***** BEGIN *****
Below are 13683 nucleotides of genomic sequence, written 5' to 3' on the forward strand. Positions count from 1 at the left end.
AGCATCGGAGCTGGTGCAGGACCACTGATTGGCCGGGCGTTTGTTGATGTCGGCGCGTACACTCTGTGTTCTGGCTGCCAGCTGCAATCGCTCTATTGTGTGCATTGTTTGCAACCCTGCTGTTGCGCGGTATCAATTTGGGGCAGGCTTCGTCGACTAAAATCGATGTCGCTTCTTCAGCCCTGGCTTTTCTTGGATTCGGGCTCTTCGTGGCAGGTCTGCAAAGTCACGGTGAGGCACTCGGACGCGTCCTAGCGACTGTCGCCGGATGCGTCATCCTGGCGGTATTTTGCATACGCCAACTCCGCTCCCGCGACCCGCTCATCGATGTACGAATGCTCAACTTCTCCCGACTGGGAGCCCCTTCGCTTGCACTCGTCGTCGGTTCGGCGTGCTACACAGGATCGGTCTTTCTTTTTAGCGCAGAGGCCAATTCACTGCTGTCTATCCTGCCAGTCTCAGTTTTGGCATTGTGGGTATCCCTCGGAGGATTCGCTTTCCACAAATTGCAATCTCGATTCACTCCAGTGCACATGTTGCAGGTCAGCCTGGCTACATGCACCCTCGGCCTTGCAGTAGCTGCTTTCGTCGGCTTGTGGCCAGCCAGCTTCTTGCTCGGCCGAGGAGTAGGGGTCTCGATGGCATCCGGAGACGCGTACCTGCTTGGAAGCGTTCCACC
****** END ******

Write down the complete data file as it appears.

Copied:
Below are 13683 nucleotides of genomic sequence, written 5' to 3' on the forward strand. Positions count from 1 at the left end.
AGCATCGGAGCTGGTGCAGGACCACTGATTGGCCGGGCGTTTGTTGATGTCGGCGCGTACACTCTGTGTTCTGGCTGCCAGCTGCAATCGCTCTATTGTGTGCATTGTTTGCAACCCTGCTGTTGCGCGGTATCAATTTGGGGCAGGCTTCGTCGACTAAAATCGATGTCGCTTCTTCAGCCCTGGCTTTTCTTGGATTCGGGCTCTTCGTGGCAGGTCTGCAAAGTCACGGTGAGGCACTCGGACGCGTCCTAGCGACTGTCGCCGGATGCGTCATCCTGGCGGTATTTTGCATACGCCAACTCCGCTCCCGCGACCCGCTCATCGATGTACGAATGCTCAACTTCTCCCGACTGGGAGCCCCTTCGCTTGCACTCGTCGTCGGTTCGGCGTGCTACACAGGATCGGTCTTTCTTTTTAGCGCAGAGGCCAATTCACTGCTGTCTATCCTGCCAGTCTCAGTTTTGGCATTGTGGGTATCCCTCGGAGGATTCGCTTTCCACAAATTGCAATCTCGATTCACTCCAGTGCACATGTTGCAGGTCAGCCTGGCTACATGCACCCTCGGCCTTGCAGTAGCTGCTTTCGTCGGCTTGTGGCCAGCCAGCTTCTTGCTCGGCCGAGGAGTAGGGGTCTCGATGGCATCCGGAGACGCGTACCTGCTTGGAAGCGTTCCACC